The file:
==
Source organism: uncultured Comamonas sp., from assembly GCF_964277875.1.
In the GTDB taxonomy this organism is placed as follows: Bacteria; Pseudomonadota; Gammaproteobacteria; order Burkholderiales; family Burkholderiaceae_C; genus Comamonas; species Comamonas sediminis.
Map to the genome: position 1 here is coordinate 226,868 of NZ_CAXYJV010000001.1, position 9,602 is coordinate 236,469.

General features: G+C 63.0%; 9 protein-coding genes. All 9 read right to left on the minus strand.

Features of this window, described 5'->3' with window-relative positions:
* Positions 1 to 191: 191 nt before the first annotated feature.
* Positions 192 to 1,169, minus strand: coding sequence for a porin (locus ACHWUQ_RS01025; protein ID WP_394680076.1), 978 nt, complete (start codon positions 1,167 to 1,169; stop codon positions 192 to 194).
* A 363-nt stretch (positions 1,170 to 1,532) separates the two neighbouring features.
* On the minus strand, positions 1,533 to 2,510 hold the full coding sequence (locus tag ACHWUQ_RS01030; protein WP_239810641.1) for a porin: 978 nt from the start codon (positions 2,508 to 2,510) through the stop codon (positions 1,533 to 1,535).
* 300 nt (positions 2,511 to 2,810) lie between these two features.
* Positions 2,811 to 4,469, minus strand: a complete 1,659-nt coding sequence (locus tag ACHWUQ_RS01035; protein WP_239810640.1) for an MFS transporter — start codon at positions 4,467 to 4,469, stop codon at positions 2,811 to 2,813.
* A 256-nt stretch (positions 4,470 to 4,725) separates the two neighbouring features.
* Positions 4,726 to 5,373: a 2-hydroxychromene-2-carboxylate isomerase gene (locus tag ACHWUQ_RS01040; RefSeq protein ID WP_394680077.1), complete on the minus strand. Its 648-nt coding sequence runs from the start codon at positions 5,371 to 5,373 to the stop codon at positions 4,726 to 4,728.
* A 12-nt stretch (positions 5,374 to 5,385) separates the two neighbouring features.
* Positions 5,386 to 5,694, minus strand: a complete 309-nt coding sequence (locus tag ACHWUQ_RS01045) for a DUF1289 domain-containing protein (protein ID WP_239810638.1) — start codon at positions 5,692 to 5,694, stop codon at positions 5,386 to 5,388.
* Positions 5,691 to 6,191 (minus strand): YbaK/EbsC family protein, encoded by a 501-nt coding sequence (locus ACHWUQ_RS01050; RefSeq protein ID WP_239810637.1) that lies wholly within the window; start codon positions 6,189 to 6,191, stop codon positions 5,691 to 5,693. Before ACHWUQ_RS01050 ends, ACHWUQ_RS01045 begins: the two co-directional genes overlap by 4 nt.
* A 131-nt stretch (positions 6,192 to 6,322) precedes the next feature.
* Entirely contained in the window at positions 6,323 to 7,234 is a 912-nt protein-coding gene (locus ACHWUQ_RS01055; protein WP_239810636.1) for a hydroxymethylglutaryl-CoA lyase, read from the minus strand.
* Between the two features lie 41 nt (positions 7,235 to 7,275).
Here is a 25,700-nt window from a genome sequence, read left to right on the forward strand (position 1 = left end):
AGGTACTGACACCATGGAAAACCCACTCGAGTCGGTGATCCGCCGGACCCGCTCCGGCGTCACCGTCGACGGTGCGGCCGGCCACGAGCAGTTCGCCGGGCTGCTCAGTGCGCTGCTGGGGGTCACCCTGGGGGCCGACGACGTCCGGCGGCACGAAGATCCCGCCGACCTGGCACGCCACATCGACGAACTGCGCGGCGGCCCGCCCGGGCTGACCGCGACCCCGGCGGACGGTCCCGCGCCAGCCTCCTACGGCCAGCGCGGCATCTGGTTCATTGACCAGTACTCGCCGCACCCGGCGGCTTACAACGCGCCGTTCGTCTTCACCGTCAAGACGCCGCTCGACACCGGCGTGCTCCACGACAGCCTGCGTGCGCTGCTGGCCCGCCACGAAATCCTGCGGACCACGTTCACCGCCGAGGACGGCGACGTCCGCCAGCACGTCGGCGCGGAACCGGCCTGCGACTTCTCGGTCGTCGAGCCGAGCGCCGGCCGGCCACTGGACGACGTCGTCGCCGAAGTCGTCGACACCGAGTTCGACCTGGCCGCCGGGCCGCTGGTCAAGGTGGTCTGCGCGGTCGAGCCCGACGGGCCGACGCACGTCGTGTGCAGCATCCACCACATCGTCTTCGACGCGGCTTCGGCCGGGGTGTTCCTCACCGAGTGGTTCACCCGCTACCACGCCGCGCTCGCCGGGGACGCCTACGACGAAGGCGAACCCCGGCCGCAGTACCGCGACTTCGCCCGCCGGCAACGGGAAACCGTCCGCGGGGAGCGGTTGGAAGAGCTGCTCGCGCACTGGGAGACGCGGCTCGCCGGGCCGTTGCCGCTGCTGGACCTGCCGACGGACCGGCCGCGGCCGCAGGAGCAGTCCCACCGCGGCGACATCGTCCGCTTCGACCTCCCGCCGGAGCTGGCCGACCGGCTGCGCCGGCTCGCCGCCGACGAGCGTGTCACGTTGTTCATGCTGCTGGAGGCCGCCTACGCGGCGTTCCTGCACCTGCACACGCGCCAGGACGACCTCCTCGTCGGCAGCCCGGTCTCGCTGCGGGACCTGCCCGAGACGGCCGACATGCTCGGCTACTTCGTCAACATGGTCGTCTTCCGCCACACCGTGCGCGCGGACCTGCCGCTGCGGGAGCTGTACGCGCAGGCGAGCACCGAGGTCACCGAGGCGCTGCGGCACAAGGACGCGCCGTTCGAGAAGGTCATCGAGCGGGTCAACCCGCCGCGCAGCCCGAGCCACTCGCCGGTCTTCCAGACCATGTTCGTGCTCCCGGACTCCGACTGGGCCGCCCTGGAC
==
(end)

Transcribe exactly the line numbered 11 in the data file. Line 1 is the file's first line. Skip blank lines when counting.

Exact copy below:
* Positions 2,811 to 4,469, minus strand: a complete 1,659-nt coding sequence (locus tag ACHWUQ_RS01035; protein WP_239810640.1) for an MFS transporter — start codon at positions 4,467 to 4,469, stop codon at positions 2,811 to 2,813.